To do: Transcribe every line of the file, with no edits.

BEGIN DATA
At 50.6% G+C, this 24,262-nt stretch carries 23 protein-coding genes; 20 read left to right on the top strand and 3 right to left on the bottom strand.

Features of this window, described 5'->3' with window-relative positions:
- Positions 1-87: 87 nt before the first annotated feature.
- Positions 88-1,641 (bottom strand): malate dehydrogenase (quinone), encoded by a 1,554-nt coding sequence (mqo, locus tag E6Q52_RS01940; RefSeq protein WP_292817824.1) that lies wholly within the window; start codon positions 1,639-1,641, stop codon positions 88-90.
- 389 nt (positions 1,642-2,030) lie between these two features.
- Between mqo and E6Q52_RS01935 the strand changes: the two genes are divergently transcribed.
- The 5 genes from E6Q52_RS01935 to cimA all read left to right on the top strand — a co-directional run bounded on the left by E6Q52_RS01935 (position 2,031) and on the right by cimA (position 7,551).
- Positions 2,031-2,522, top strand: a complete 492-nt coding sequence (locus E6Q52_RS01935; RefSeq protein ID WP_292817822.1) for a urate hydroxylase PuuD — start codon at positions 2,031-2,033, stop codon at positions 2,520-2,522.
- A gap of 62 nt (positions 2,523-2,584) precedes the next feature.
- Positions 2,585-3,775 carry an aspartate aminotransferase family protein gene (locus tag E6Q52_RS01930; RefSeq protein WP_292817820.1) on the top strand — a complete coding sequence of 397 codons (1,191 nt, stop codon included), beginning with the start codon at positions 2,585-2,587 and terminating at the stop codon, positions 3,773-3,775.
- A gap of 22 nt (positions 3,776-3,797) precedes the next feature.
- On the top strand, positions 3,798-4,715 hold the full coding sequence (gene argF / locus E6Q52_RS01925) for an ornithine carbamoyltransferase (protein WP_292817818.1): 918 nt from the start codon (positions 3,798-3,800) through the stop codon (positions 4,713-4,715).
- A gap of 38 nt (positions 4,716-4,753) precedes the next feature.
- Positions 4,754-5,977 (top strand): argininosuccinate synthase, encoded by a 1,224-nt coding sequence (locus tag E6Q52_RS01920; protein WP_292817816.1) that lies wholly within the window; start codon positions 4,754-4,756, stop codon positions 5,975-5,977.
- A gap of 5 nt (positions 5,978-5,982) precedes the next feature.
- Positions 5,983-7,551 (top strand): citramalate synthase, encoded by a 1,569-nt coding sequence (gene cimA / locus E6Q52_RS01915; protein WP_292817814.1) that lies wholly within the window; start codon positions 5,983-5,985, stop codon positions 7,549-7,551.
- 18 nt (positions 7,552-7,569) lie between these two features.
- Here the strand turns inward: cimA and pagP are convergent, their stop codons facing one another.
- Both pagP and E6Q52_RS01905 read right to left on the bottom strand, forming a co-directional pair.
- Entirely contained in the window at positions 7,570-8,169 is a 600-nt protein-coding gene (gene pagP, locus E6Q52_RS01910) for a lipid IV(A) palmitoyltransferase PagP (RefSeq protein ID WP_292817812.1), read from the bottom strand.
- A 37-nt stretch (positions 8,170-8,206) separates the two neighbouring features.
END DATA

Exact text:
At 50.6% G+C, this 24,262-nt stretch carries 23 protein-coding genes; 20 read left to right on the top strand and 3 right to left on the bottom strand.

Features of this window, described 5'->3' with window-relative positions:
- Positions 1-87: 87 nt before the first annotated feature.
- Positions 88-1,641 (bottom strand): malate dehydrogenase (quinone), encoded by a 1,554-nt coding sequence (mqo, locus tag E6Q52_RS01940; RefSeq protein WP_292817824.1) that lies wholly within the window; start codon positions 1,639-1,641, stop codon positions 88-90.
- 389 nt (positions 1,642-2,030) lie between these two features.
- Between mqo and E6Q52_RS01935 the strand changes: the two genes are divergently transcribed.
- The 5 genes from E6Q52_RS01935 to cimA all read left to right on the top strand — a co-directional run bounded on the left by E6Q52_RS01935 (position 2,031) and on the right by cimA (position 7,551).
- Positions 2,031-2,522, top strand: a complete 492-nt coding sequence (locus E6Q52_RS01935; RefSeq protein ID WP_292817822.1) for a urate hydroxylase PuuD — start codon at positions 2,031-2,033, stop codon at positions 2,520-2,522.
- A gap of 62 nt (positions 2,523-2,584) precedes the next feature.
- Positions 2,585-3,775 carry an aspartate aminotransferase family protein gene (locus tag E6Q52_RS01930; RefSeq protein WP_292817820.1) on the top strand — a complete coding sequence of 397 codons (1,191 nt, stop codon included), beginning with the start codon at positions 2,585-2,587 and terminating at the stop codon, positions 3,773-3,775.
- A gap of 22 nt (positions 3,776-3,797) precedes the next feature.
- On the top strand, positions 3,798-4,715 hold the full coding sequence (gene argF / locus E6Q52_RS01925) for an ornithine carbamoyltransferase (protein WP_292817818.1): 918 nt from the start codon (positions 3,798-3,800) through the stop codon (positions 4,713-4,715).
- A gap of 38 nt (positions 4,716-4,753) precedes the next feature.
- Positions 4,754-5,977 (top strand): argininosuccinate synthase, encoded by a 1,224-nt coding sequence (locus tag E6Q52_RS01920; protein WP_292817816.1) that lies wholly within the window; start codon positions 4,754-4,756, stop codon positions 5,975-5,977.
- A gap of 5 nt (positions 5,978-5,982) precedes the next feature.
- Positions 5,983-7,551 (top strand): citramalate synthase, encoded by a 1,569-nt coding sequence (gene cimA / locus E6Q52_RS01915; protein WP_292817814.1) that lies wholly within the window; start codon positions 5,983-5,985, stop codon positions 7,549-7,551.
- 18 nt (positions 7,552-7,569) lie between these two features.
- Here the strand turns inward: cimA and pagP are convergent, their stop codons facing one another.
- Both pagP and E6Q52_RS01905 read right to left on the bottom strand, forming a co-directional pair.
- Entirely contained in the window at positions 7,570-8,169 is a 600-nt protein-coding gene (gene pagP, locus E6Q52_RS01910) for a lipid IV(A) palmitoyltransferase PagP (RefSeq protein ID WP_292817812.1), read from the bottom strand.
- A 37-nt stretch (positions 8,170-8,206) separates the two neighbouring features.